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A Thank You to Sandra Oh, Who Inspires Me to Be a Strong Asian-American Woman

The opinions expressed in this article are the writer’s own and do not reflect the views of Her Campus.

Time’s “100 Most Influential People” was released for 2019 and among the incredible honorees, one name has me most excited: Sandra Oh. Not only is she on the list as a “pioneer,” but she is also one of six honorees to grace the cover of the special-edition issue. Well-known for her 10-years on Grey’s Anatomy, where she played the fearless Dr. Cristina Yang, Sandra Oh’s legacy exceeds beyond the TV screen.

For me, she is the definition of a role model through-and-through. Growing up in a predominantly white community most of my life, I did not have many Asian role models to look up to. Seeing Sandra Oh on my screen every week on Grey’s, with her blue scrubs, effortlessly curly hair, and quick wit to match, was one of the first times that I saw a strong, onscreen role played by a Korean woman. Her role was different than the problematic Asian stereotypes I'd seen with characters like Long Duk Dong in Sixteen Candles or Mickey Rooney’s less-than-okay portrayal of I.Y. Yunioshi in Breakfast at Tiffany’s. Her portrayal of Cristina Yang was strong, genuine, and so convincing that, for a long time, I seriously considered a career in cardiothoracic surgery because of her.

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As someone who loves film and TV and wants to get involved in the entertainment industry, Sandra is an inspiration. She has shown me that Asian actors don’t have to settle for minor, stereotypical roles. but instead can thrive in a leading role where the focus is not on race. She has inspired me to explore a creative career, and while I may not want to necessarily be an actress like her, I’ve learned that it is possible to be a successful, Asian woman in the arts.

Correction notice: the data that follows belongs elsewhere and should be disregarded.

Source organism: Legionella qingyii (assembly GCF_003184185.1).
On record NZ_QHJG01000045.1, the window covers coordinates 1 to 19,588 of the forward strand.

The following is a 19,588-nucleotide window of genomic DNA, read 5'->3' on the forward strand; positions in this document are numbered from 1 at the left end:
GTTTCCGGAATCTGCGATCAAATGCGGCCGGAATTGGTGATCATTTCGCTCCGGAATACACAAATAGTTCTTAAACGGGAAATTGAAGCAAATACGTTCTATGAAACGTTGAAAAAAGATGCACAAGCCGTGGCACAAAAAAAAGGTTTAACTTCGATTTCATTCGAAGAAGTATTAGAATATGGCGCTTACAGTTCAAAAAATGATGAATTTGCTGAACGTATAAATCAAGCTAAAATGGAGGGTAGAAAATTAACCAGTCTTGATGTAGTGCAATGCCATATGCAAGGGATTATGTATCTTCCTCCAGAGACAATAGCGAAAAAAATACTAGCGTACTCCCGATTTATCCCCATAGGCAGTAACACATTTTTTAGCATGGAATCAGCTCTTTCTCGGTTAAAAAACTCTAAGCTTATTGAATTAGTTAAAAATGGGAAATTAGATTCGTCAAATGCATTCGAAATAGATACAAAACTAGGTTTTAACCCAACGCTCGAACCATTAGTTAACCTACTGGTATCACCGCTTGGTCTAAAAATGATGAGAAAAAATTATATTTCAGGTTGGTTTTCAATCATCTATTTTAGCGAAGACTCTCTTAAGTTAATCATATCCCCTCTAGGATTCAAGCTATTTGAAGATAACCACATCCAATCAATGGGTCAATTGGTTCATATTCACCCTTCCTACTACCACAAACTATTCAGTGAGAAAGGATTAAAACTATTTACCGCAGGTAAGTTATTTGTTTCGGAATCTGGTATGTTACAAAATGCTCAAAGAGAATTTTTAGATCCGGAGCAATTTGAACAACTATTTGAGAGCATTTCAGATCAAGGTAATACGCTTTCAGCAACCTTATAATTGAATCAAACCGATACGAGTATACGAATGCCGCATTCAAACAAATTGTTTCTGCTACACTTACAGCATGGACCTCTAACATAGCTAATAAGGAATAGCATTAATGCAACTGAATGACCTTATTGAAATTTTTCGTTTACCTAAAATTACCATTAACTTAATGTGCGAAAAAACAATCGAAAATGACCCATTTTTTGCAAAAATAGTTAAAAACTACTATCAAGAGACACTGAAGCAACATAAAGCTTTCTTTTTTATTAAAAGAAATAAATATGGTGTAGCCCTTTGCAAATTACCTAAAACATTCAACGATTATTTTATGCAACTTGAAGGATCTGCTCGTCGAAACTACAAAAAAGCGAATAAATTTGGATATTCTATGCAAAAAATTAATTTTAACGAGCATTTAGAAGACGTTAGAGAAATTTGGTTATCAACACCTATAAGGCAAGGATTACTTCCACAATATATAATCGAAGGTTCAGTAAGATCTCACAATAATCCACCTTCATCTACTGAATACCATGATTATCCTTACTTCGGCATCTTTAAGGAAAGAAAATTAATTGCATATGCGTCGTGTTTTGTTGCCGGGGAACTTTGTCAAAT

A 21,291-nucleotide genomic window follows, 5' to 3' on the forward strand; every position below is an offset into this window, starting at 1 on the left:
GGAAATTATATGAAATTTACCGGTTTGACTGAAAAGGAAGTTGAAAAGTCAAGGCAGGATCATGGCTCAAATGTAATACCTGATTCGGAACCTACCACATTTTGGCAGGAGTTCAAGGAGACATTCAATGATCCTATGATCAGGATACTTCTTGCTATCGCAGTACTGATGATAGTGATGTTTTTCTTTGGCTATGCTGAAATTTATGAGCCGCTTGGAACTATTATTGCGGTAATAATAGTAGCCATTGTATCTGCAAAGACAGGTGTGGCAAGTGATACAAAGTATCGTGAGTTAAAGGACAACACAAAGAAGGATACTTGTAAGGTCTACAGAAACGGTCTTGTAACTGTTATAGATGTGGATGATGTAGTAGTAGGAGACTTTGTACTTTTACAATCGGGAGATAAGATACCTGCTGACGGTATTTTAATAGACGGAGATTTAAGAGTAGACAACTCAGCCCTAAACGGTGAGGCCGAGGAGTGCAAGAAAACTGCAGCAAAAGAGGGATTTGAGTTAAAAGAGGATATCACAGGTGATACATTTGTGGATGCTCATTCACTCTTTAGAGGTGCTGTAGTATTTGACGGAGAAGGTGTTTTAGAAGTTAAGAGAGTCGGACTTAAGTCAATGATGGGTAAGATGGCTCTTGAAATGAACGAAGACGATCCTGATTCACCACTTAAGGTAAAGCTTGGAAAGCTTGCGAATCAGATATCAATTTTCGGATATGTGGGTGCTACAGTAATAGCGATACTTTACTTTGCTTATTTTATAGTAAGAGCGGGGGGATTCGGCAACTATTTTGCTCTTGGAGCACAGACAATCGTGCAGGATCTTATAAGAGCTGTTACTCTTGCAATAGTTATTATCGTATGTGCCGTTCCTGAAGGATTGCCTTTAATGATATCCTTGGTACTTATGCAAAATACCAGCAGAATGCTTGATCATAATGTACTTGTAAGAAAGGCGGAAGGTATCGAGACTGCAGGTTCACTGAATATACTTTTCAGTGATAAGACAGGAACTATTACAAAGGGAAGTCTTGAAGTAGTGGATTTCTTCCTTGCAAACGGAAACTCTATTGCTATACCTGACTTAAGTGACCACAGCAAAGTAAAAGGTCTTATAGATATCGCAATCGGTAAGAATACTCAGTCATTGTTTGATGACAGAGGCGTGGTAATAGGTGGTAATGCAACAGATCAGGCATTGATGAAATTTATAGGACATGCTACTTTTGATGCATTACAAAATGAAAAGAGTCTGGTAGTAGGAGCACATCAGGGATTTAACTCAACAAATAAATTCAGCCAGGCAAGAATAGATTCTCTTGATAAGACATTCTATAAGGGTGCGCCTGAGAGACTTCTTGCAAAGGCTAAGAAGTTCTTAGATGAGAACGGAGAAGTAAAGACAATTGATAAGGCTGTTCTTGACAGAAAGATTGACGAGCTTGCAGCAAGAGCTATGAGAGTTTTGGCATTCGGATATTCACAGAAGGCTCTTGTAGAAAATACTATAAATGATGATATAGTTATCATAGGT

For a long time, I felt like I needed to fit into white standards to feel beautiful, accepted, and successful. As a kid, I fell into this trap of assimilation without even knowing what the word truly meant. Sandra Oh has single-handedly shown me what it means to be a confident woman of Asian descent and because of her, I am no longer afraid to embrace my heritage. 

Along with her endless list of accolades and nominations, her lists of firsts are also noteworthy. In this year alone, she became the first Asian woman to host the Golden Globes, the first to win multiple Golden Globe awards, and the third Asian American woman to host SNL. What is so admirable about Sandra Oh is the fact that she is constantly pushing herself creatively. For her to walk away, on her own terms, from a massive show like Grey’s Anatomy to explore other unknown ventures is more than brave. She is never afraid to test her limits and demonstrates that it is never too late to pursue different passions.

Because of the example Sandra has set in her career, she has opened the door for others like her to grow. She is a pioneer for both women and the Asian community and I believe that she will continue to make positive contributions in the future. Grey’s creator Shonda Rhimes summed it up best when she wrote this statement for Time:  “Sandra Oh has chosen to fearlessly take up space in a universe that has not always made space for her.”

In her interview with Time, Sandra mentions how, "The only way that you can survive if you want to be an artist is concentrating on your art. All I have ever been focused on and wanting is to try and get to the truth of things and that is what has sustained me. And if that inspires change, hallelujah!"

So, from one Asian woman to another — thank you Sandra for constantly being someone I can relate to, laugh with, and be inspired by. I know that your legacy is so much more than any award Cristina Yang could even dream of achieving.

Sydney Hom is currently a senior at UCLA ('19) studying communication. When she's not writing for Her Campus, you can find her binging Grey’s Anatomy, (badly) singing early 2000's hits, or crying over dog videos. She loves everything pop culture and her fictional heroes are Cristina Yang, Leslie Knope, and Carrie Bradshaw. Sydney's personal motto is to create and inspire.
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